When it comes to fundraising, search engine optimization (SEO) is a high-interest topic. There are generally two schools of thought: a focus on SEO to raise money or ignoring SEO because it has no impact on fundraising. Neither view is particularly strategic nor true in all cases. For most, SEO has some value, for some, SEO can be used for proactive fundraising.
Everyone interested in fundraising should be mindful of SEO. The primary benefit is that it allows people who are looking for you and what you do to find you. Marketing, events, public relations, and more work to generate awareness. People with an interest in your cause will search you out, and if they cannot find you, then you have missed an opportunity. They may not exactly remember your website URL or even your name, so they have to be able to find you by typing something relevant into a search engine.
The other side of the conversation is that SEO only helps people find you who are looking for you. That is a pretty important thing in and of itself; you must have a baseline of SEO in order to capitalize on all your efforts to make people aware of you. But the general thought is that SEO does not help new audiences find you. And that is true, to a point.
Most nonprofits have very specific content on their website, and the potential audience looking for that content is going to be small. And often that is how it needs to be. Your site should be laser focused on what is most important. However, sometimes other opportunities exist.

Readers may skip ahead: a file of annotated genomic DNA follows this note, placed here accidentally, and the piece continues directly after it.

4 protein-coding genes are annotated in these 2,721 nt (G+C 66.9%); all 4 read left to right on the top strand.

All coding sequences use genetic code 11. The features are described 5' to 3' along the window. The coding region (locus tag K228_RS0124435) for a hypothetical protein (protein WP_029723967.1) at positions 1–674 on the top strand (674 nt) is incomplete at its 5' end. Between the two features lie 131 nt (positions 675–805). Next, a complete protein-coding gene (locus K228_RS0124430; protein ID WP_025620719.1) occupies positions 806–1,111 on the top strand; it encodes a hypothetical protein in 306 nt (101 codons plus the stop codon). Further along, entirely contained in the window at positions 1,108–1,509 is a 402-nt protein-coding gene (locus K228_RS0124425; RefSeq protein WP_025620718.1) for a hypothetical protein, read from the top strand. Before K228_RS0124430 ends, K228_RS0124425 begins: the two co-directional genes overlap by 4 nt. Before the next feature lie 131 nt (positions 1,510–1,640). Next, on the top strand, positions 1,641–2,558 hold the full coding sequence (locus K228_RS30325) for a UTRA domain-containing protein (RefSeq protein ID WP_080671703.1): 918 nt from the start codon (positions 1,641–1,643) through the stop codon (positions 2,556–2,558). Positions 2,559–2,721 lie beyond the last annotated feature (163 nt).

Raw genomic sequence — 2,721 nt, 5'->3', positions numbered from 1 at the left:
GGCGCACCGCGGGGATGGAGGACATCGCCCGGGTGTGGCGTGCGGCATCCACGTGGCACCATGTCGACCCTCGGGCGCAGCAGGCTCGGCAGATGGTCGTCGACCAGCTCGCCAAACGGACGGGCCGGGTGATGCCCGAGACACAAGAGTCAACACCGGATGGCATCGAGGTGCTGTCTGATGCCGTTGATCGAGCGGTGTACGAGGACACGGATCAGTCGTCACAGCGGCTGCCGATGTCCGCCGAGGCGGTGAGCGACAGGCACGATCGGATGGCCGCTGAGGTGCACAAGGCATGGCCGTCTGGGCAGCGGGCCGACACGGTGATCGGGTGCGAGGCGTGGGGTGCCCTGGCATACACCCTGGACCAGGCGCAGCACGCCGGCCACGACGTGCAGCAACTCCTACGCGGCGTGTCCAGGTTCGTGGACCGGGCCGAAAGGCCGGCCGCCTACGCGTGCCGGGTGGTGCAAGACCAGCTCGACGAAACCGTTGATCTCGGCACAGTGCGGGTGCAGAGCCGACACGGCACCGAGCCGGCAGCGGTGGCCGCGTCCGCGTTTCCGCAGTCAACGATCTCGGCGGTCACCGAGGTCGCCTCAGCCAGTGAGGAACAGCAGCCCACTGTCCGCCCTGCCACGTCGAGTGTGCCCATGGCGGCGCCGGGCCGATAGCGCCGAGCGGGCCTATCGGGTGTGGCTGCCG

A blog or news section of a website could be engineered to provide complementary content in some cases. This enables you to reach beyond you narrow niche and attract an audience that may be interested in learning more about you.
For example, say your cause helps people in a particular country. You could potentially add a blog to your website where you publish long-form content about recipes, tourism sites, culture, and even issues in that nation. You end each article with a short statement about your work in that nation and how people can get involved. People interested in that nation will find their way to your website, hopefully get lost in your web of interesting content, getting exposed to your message repeatedly. They may join your newsletter to get more of your articles, and every now and then you send them an appeal email as well.
This strategy will not work for everyone, but could it be a fit for you?
In any event, you must be somewhat mindful of SEO. And you may perhaps have more use for it than you think.